The Los Angeles State Historic Park (LASHP) is a California state park in the Chinatown neighborhood of Los Angeles. It provides an extraordinary opportunity for recreation and education in the heart of Los Angeles.
Within its 32 acres of open space directly adjacent to Chinatown, park visitors can wander pathways and enjoy a view of downtown, as well as discover and celebrate the natural and cultural heritage of Los Angeles.
The 32-acre (13 ha) site was established as a California state park in 2001. That same year, a five-foot section of the historic Zanja Madre irrigation canal was uncovered. The former brownfield consists of a long open space between Spring Street and the tracks of the Metro Gold Line. Located outside the main commercial and residential area in the northeast portion of Chinatown, the area is adjacent and southeast of Elysian Park neighborhood.
This former site of the Southern Pacific Transportation Company‘s River Station (1876−1901) is considered the “Ellis Island of Los Angeles”, where new arrivals from the east first disembarked. Corn leaking from train cars and sprouting along the tracks gave rise to the nickname The Cornfield.
In 2005, the former industrial site was actually transformed into a productive cornfield for one season as an art project called “Not a Cornfield.” In 2006, California State Parks developed a temporary, 13-acre portion of the park so that the public could enjoy the park immediately. Since that time, they have developed partnerships with educational institutions and community organizations to allow for creative and innovative public events.
In 2006, a contest was held in conjunction with the California State Parks Foundation to select a design for the park. The preliminary park opened on September 23 of the same year. Hargreaves and Associates of San Francisco ultimately won the contest. Opening a brand new state park in the middle of downtown is no easy feat. Since the land acquisition in 2001, CA State Parks and the surrounding communities worked hard to make the grand opening a reality for the city. This involved some 65 public meetings and the establishment of park advocacy groups.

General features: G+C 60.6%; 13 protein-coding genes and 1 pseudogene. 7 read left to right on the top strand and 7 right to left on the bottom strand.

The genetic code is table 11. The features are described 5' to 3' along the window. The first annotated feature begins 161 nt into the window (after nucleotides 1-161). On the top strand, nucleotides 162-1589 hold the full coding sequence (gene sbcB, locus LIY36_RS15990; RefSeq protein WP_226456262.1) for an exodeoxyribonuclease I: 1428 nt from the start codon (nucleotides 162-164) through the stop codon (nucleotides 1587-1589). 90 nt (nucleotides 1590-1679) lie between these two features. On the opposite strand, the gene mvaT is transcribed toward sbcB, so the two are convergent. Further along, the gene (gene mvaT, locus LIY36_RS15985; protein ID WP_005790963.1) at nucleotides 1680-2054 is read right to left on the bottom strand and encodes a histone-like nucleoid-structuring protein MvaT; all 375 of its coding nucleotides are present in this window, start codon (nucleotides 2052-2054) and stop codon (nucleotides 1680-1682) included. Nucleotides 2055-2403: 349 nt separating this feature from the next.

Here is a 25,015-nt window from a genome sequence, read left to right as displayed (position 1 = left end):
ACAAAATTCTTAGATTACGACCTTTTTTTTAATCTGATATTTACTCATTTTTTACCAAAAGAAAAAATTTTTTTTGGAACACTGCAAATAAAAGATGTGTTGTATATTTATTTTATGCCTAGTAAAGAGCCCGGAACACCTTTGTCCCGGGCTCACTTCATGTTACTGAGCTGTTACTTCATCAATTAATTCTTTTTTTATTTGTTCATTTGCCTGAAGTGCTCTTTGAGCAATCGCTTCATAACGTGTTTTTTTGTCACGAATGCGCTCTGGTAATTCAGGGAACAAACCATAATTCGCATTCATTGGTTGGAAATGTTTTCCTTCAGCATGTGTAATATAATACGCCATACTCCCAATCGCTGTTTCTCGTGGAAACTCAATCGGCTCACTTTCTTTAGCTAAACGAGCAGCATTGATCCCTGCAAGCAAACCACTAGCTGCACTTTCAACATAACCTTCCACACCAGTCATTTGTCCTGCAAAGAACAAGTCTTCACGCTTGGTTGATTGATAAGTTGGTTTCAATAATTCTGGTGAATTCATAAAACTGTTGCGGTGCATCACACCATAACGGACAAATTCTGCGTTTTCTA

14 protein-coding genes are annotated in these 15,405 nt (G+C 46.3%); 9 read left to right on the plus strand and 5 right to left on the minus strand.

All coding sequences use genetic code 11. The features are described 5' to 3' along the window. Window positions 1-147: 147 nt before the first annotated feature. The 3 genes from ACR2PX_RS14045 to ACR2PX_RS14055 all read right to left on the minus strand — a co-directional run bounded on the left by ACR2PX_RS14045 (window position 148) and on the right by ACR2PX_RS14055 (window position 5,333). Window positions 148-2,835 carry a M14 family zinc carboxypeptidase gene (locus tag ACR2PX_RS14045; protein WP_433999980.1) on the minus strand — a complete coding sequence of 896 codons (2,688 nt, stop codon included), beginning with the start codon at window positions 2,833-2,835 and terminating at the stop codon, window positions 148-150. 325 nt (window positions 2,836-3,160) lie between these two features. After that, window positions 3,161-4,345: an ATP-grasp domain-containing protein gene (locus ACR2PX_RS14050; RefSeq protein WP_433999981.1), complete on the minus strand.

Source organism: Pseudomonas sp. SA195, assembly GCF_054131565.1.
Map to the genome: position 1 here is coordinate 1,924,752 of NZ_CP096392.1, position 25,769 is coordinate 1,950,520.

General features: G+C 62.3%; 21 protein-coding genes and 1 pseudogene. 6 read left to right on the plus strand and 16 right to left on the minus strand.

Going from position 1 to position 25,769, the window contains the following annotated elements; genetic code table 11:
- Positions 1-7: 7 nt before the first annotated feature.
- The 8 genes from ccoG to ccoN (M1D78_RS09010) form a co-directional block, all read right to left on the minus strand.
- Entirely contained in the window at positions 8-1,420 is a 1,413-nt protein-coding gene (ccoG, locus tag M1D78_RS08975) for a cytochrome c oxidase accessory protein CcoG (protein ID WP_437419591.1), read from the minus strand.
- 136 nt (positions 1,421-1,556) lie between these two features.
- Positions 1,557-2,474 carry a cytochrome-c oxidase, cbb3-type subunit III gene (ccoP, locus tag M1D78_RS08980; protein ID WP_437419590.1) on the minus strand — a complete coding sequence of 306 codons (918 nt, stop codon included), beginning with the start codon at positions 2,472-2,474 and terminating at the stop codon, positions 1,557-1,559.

But development of the park has been slow. After the Bush administration’s 2008 recession, funding for a full renovation of Los Angeles State Historic Park seemed far off. Though the park had been waiting for a thorough face-lift since the state bought the 32-acre former rail yard at the crux of Chinatown and Echo Park in 2001, a refurbishment amid a sluggish economy wasn’t necessarily an easy sell.
But in 2009, an Echo Park punk rock festival needed a bigger venue. After a profanity-trimming name change, FYF Fest had found a home just off the Gold Line, and the park had a reliable new income stream.
Upcoming renovations–such as a new amphitheater space, permanent restrooms, a forthcoming restaurant, and a dramatic elevated walking path–will make for an even more functional and striking venue for music.
Nearby Grand Park proved to be a popular place for free cultural events, and Woods stressed that the new park’s civic role comes first, and any revenue-generating concerts will have to allow for that priority.
When Los Angeles State Historic eventually links up to two other proposed park developments along the Los Angeles River, at the Bowtie and Rio de Los Angeles plots, it could herald a whole new approach to how culture interacts with public land in Los Angeles.